Sinonasal glomangiopericytoma (SNGPC) is a rare, indolent vascular tumor of the respiratory epithelium, accounting for 0.5 to 1.0% of all sinonasal tumors.[1] Standard therapy consists of total surgical resection. Limited evidence supports the use of adjuvant therapies.[2] [3] Though its prognosis is favorable, this tumor has a propensity for delayed recurrence.[4]


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Case Report

A 73-year-old male with known pituitary microadenoma presented with an incidental, asymptomatic right sinonasal mass on imaging. Computed tomography and magnetic resonance imaging (MRI) showed opacification of right ethmoid bulla extending to the superomedial nasal cavity, with extension through the cribriform plate and fovea ethmoidalis ([Fig. 1]). Biopsy revealed SNGPC. After workup the tumor was staged as T3N0M0. The patient underwent uncomplicated endoscopic transnasal resection, with planned dural resection by the neurosurgery team. The tumor was found medial to the right middle turbinate, transgressing the cribriform plate and dura mater. Negative margins were confirmed on frozen section, and MRI confirmed absence of residual disease ([Fig. 2]). The defect was repaired with acellular dermal matrix and a nasoseptal flap.[5] The patient has returned for routine follow-up for 6 years, with no evidence of locoregional or distant recurrence.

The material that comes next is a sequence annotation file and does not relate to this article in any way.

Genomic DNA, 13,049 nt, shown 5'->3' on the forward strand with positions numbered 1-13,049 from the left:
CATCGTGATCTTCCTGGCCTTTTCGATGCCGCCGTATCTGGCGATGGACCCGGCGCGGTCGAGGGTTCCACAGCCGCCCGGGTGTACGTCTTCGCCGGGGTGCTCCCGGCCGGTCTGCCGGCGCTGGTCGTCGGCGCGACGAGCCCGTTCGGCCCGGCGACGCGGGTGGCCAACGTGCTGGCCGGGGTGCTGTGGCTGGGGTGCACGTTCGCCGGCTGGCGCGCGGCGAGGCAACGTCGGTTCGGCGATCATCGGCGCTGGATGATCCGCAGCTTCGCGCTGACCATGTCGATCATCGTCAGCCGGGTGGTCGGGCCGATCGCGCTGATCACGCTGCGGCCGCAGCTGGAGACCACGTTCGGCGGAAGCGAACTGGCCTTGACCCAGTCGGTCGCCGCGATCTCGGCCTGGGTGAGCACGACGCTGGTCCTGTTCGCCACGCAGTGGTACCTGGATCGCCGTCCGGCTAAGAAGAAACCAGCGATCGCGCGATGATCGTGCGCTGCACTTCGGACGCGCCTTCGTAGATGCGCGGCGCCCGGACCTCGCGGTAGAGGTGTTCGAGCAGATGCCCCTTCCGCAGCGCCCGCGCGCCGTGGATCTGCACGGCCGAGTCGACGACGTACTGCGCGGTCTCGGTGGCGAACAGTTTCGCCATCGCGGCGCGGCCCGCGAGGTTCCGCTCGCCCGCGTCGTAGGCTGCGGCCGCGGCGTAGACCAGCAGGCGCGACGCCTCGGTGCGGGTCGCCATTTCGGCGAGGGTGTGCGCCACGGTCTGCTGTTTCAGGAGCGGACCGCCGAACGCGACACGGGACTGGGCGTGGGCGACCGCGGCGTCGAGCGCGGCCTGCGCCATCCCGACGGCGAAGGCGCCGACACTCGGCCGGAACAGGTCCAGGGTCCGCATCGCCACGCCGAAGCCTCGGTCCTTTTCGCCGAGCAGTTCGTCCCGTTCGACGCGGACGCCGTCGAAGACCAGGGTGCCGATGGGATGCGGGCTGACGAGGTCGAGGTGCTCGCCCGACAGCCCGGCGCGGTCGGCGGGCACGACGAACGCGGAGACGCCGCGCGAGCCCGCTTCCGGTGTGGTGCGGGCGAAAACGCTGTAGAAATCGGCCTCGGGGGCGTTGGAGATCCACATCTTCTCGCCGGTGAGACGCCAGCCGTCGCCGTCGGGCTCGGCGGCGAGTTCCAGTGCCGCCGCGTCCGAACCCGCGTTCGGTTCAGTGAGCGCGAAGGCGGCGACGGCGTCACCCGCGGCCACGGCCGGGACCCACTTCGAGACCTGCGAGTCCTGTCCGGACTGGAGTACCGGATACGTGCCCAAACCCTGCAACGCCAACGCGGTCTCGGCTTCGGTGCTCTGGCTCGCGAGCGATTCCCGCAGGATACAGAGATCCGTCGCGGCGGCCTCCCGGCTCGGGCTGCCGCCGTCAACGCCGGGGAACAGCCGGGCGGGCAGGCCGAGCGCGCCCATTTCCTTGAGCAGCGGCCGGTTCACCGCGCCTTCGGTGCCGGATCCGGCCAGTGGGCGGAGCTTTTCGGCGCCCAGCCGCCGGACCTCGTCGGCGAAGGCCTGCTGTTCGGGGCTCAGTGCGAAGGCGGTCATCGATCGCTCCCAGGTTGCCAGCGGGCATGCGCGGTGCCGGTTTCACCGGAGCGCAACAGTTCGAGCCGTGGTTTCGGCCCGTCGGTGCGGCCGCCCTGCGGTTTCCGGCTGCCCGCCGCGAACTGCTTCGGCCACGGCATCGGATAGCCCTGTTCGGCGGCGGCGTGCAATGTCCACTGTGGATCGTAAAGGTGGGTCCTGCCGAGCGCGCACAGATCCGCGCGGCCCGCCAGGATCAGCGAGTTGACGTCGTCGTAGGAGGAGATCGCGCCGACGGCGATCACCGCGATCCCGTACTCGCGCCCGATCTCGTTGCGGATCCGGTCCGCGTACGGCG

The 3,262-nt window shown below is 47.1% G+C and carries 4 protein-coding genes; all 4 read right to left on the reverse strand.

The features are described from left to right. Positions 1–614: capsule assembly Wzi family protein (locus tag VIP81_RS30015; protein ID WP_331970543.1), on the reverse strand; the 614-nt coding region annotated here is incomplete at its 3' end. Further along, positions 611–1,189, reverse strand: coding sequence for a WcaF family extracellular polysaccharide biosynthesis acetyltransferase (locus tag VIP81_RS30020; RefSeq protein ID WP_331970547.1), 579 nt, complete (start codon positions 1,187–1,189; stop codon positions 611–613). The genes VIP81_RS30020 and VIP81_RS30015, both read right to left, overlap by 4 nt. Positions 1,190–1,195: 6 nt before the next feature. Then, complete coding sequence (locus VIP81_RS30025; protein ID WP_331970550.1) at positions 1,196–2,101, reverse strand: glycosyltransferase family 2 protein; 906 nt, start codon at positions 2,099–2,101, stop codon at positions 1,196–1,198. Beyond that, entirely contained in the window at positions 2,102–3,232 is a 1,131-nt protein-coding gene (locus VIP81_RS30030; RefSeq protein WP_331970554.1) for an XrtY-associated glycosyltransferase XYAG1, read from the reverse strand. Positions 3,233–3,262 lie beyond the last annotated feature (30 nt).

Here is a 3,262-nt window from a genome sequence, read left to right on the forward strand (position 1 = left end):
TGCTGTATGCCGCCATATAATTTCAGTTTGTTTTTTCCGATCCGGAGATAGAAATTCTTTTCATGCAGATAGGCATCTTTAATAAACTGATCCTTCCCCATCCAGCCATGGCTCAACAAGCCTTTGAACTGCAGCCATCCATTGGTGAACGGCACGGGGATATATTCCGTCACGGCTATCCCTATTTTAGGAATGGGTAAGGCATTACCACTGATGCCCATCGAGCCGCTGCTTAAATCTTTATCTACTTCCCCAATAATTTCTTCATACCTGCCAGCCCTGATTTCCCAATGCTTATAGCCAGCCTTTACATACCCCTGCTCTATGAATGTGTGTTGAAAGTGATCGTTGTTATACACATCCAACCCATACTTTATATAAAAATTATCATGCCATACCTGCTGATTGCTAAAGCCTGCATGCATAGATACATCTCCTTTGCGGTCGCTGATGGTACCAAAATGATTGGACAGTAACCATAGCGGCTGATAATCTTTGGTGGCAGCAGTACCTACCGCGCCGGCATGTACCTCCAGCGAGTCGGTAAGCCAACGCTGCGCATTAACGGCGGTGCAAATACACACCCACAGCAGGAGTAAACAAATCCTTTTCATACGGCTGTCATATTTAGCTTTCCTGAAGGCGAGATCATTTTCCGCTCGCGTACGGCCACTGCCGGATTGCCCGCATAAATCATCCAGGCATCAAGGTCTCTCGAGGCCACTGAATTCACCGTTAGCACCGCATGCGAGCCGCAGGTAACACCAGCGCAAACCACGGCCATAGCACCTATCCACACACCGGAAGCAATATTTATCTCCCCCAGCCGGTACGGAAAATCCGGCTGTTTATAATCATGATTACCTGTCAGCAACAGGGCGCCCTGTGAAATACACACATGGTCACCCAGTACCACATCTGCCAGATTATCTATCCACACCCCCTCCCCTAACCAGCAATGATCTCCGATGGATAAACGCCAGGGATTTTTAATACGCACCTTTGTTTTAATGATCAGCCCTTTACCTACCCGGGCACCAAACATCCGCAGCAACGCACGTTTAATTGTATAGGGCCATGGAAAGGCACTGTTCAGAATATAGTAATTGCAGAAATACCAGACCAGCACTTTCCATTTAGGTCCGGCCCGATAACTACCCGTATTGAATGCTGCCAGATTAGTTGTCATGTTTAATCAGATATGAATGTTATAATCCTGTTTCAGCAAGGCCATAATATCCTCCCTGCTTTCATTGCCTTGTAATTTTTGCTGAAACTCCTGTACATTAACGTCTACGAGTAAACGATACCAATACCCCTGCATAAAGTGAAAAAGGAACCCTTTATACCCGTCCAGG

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Fig. 1 Preoperative magnetic resonance imaging (MRI) (A) and computed tomography (CT) (B) images of sinonasal glomangiopericytoma (star) showing opacification of right ethmoid bulla and extension through cribriform plate.
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Fig. 2 Postoperative magnetic resonance imaging (MRI) (A, B) images showing absence of residual tumor.